24. Oshiumi H, Miyashita M, Matsumoto M, Seya T. A distinct role of Riplet-mediated K63-linked polyubiquitination of the RIG-I repressor domain in human antiviral innate immune responses. PLoS Pathog (2013) 9:e1003533. doi:10.1371/journal.ppat.1003533
25. Arnaud N, Dabo S, Akazawa D, Fukasawa M, Shinkai-Ouchi F, Hugon J, et al. Hepatitis C virus reveals a novel early control in acute immune response. PLoS Pathog (2011) 7:e1002289. doi:10.1371/journal.ppat.1002289
28. Oshiumi H, Matsumoto M, Hatakeyama S, Seya T. Riplet/RNF135, a RING finger protein, ubiquitinates RIG-I to promote interferon-beta induction during the early phase of viral infection. J Biol Chem (2009) 284:807–17. doi:10.1074/jbc.M804259200
29. Kuniyoshi K, Takeuchi O, Pandey S, Satoh T, Iwasaki H, Akira S, et al. Pivotal role of RNA-binding E3 ubiquitin ligase MEX3C in RIG-I-mediated antiviral innate immunity. Proc Natl Acad Sci U S A (2014) 111:5646–51. doi:10.1073/pnas.1401674111
30. Yan J, Li Q, Mao AP, Hu MM, Shu HB. TRIM4 modulates type I interferon induction and cellular antiviral response by targeting RIG-I for K63-linked ubiquitination. J Mol Cell Biol (2014) 6:154–63. doi:10.1093/jmcb/mju005
31. Sanchez JG, Chiang JJ, Sparrer KMJ, Alam SL, Chi M, Roganowicz MD, et al. Mechanism of TRIM25 catalytic activation in the antiviral RIG-I pathway. Cell Rep (2016) 16:1315–25. doi:10.1016/j.celrep.2016.06.070
33. Shigemoto T, Kageyama M, Hirai R, Zheng J, Yoneyama M, Fujita T. Identification of loss of function mutations in human genes encoding RIG-I and MDA5: implications for resistance to type I diabetes. J Biol Chem (2009) 284:13348–54. doi:10.1074/jbc.M809449200
34. Shi Y, Yuan B, Zhu W, Zhang R, Li L, Hao X, et al. Ube2D3 and Ube2N are essential for RIG-I-mediated MAVS aggregation in antiviral innate immunity. Nat Commun (2017) 8:15138. doi:10.1038/ncomms15138
35. Oshiumi H, Miyashita M, Inoue N, Okabe M, Matsumoto M, Seya T. The ubiquitin ligase Riplet is essential for RIG-I-dependent innate immune responses to RNA virus infection. Cell Host Microbe (2010) 8:496–509. doi:10.1016/j.chom.2010.11.008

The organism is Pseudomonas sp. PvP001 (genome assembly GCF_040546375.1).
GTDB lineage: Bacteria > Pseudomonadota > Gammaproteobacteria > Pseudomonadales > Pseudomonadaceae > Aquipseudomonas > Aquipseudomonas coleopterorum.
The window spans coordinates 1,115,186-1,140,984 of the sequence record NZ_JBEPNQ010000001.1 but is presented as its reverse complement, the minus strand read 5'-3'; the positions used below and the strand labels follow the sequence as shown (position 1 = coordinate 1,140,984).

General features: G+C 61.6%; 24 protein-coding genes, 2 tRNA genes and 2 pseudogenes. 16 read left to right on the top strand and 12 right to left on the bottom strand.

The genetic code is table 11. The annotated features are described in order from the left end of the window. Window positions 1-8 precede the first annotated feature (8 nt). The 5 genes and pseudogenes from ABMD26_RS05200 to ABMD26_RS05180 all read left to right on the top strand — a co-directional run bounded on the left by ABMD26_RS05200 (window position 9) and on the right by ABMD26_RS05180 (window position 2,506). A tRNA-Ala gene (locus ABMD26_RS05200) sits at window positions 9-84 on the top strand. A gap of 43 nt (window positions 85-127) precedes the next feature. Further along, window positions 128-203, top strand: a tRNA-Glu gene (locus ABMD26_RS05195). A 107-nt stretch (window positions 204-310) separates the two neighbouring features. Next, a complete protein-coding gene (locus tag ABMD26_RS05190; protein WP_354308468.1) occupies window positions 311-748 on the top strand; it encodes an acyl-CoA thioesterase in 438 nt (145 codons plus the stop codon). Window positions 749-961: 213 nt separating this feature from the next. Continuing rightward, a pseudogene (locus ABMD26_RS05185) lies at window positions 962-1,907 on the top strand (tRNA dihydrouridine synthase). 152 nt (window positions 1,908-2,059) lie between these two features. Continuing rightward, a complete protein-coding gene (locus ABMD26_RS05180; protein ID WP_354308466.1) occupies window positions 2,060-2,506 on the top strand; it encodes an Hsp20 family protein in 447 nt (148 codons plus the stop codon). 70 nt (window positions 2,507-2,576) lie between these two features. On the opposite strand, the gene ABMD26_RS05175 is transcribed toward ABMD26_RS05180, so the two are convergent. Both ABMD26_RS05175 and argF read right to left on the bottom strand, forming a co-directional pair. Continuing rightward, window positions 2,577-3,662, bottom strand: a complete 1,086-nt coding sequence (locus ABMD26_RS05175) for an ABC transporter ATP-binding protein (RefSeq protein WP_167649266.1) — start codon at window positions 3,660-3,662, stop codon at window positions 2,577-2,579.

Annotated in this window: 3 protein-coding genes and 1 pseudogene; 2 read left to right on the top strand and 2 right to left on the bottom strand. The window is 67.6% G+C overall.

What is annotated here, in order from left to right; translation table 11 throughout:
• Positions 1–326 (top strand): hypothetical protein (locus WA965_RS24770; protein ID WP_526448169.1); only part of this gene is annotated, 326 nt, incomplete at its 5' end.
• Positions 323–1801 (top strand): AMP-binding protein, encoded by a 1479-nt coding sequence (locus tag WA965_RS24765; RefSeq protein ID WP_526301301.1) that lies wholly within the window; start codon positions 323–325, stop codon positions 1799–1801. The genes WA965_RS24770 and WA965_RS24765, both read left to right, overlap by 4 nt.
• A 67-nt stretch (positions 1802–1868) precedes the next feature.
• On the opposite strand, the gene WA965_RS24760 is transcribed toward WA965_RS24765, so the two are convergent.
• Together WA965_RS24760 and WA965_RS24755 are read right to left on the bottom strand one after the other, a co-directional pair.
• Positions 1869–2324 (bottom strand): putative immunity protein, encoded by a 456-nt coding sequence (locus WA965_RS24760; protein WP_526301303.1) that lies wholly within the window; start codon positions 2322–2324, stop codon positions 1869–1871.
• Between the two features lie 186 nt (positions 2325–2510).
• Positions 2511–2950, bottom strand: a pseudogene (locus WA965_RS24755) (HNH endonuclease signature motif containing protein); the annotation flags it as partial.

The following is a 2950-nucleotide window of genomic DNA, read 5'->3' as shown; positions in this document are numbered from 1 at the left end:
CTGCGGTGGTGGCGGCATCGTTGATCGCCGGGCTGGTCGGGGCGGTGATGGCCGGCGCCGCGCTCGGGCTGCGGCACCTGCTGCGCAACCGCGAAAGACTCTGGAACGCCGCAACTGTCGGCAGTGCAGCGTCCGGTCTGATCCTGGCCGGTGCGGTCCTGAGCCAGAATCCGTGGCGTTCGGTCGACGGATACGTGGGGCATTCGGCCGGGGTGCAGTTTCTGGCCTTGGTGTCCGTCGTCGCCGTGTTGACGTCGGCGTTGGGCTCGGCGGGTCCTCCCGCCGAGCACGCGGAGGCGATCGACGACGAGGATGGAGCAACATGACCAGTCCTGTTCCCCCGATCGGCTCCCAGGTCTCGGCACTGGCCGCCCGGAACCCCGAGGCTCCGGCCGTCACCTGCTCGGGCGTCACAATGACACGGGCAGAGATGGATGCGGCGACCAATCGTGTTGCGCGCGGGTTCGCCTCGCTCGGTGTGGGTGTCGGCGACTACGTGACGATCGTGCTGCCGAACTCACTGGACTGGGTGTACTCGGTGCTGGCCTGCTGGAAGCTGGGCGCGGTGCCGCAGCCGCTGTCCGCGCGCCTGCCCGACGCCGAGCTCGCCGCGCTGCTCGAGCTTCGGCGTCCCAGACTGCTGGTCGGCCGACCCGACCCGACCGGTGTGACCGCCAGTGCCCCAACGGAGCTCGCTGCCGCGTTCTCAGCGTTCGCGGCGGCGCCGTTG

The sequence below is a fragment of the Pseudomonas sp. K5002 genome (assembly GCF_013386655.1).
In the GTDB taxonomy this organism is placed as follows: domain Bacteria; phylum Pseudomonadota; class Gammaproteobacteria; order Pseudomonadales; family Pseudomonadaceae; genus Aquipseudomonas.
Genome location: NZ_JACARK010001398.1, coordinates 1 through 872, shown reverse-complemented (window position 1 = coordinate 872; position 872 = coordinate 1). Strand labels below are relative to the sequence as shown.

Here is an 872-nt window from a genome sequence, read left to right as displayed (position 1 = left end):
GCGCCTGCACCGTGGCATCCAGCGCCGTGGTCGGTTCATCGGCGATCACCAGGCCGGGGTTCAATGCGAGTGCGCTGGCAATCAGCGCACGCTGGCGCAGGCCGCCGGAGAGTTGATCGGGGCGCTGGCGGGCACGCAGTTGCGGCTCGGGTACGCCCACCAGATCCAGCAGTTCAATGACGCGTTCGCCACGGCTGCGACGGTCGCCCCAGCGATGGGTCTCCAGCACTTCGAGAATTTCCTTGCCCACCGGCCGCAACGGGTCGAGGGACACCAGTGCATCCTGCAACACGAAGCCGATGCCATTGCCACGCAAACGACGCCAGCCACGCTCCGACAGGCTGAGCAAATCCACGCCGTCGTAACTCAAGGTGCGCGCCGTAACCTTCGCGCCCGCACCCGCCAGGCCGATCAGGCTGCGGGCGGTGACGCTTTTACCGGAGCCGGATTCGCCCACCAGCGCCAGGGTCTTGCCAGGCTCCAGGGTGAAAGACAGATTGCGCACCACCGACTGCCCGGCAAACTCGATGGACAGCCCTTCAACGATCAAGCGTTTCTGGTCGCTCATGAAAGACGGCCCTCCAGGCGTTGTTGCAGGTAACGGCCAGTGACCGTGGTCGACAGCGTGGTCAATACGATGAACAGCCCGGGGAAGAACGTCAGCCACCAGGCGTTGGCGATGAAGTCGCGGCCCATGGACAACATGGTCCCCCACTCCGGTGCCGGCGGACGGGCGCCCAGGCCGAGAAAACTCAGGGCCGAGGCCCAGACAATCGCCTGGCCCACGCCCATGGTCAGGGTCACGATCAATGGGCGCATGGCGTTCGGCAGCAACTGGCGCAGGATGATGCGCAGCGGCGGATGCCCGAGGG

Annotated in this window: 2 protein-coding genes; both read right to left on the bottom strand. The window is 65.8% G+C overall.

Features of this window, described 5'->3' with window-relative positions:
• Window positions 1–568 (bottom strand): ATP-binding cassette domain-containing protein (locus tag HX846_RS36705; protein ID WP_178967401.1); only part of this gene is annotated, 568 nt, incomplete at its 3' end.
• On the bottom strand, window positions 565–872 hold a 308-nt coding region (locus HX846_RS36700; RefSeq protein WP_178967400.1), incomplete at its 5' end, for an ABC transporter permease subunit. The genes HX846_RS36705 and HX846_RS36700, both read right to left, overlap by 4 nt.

37. Gao D, Yang YK, Wang RP, Zhou X, Diao FC, Li MD, et al. REUL is a novel E3 ubiquitin ligase and stimulator of retinoic-acid-inducible gene-I. PLoS One (2009) 4:e5760. doi:10.1371/journal.pone.0005760
38. Diebold SS, Montoya M, Unger H, Alexopoulou L, Roy P, Haswell LE, et al. Viral infection switches non-plasmacytoid dendritic cells into high interferon producers. Nature (2003) 424:324–8. doi:10.1038/nature01783
39. Gack MU, Albrecht RA, Urano T, Inn KS, Huang IC, Carnero E, et al. Influenza A virus NS1 targets the ubiquitin ligase TRIM25 to evade recognition by the host viral RNA sensor RIG-I. Cell Host Microbe (2009) 5:439–49. doi:10.1016/j.chom.2009.04.006
40. Rajsbaum R, Albrecht RA, Wang MK, Maharaj NP, Versteeg GA, Nistal-Villan E, et al. Species-specific inhibition of RIG-I ubiquitination and IFN induction by the influenza A virus NS1 protein. PLoS Pathog (2012) 8:e1003059. doi:10.1371/journal.ppat.1003059
41. Hu Y, Li W, Gao T, Cui Y, Jin Y, Li P, et al. The severe acute respiratory syndrome coronavirus nucleocapsid inhibits type I interferon production by interfering with TRIM25-mediated RIG-I ubiquitination. J Virol (2017) 91:e02143–16. doi:10.1128/JVI.02143-16
43. Douglas J, Cilliers D, Coleman K, Tatton-Brown K, Barker K, Bernhard B, et al. Mutations in RNF135, a gene within the NF1 microdeletion region, cause phenotypic abnormalities including overgrowth. Nat Genet (2007) 39:963–5. doi:10.1038/ng2083
44. Tastet J, Decalonne L, Marouillat S, Malvy J, Thepault RA, Toutain A, et al. Mutation screening of the ubiquitin ligase gene RNF135 in French patients with autism. Psychiatr Genet (2015) 25:263–7. doi:10.1097/YPG.0000000000000100
45. Liu Y, Wang F, Liu Y, Yao Y, Lv X, Dong B, et al. RNF135, RING finger protein, promotes the proliferation of human glioblastoma cells in vivo and in vitro via the ERK pathway. Sci Rep (2016) 6:20642. doi:10.1038/srep20642
47. Venkataraman T, Valdes M, Elsby R, Kakuta S, Caceres G, Saijo S, et al. Loss of DExD/H box RNA helicase LGP2 manifests disparate antiviral responses. J Immunol (2007) 178:6444–55. doi:10.4049/jimmunol.178.10.6444
48. Satoh T, Kato H, Kumagai Y, Yoneyama M, Sato S, Matsushita K, et al. LGP2 is a positive regulator of RIG-I- and MDA5-mediated antiviral responses. Proc Natl Acad Sci U S A (2010) 107:1512–7. doi:10.1073/pnas.0912986107
49. Bruns AM, Leser GP, Lamb RA, Horvath CM. The innate immune sensor LGP2 activates antiviral signaling by regulating MDA5-RNA interaction and filament assembly. Mol Cell (2014) 55:771–81. doi:10.1016/j.molcel.2014.07.003
Keywords: RIG-I, ubiquitin, innate immunity, virus, signaling pathway
Citation: Okamoto M, Kouwaki T, Fukushima Y and Oshiumi H (2018) Regulation of RIG-I Activation by K63-Linked Polyubiquitination. Front. Immunol. 8:1942. doi: 10.3389/fimmu.2017.01942
Received: 01 November 2017; Accepted: 18 December 2017;
Published: 05 January 2018
Edited by:Uday Kishore, Brunel University London, United Kingdom
Reviewed by:Taruna Madan, National Institute for Research in Reproductive Health, India
Junji Xing, Houston Methodist Research Institute, United States
Copyright: © 2018 Okamoto, Kouwaki, Fukushima and Oshiumi. This is an open-access article distributed under the terms of the Creative Commons Attribution License (CC BY). The use, distribution or reproduction in other forums is permitted, provided the original author(s) or licensor are credited and that the original publication in this journal is cited, in accordance with accepted academic practice. No use, distribution or reproduction is permitted which does not comply with these terms.
*Correspondence: Hiroyuki Oshiumi, firstname.lastname@example.org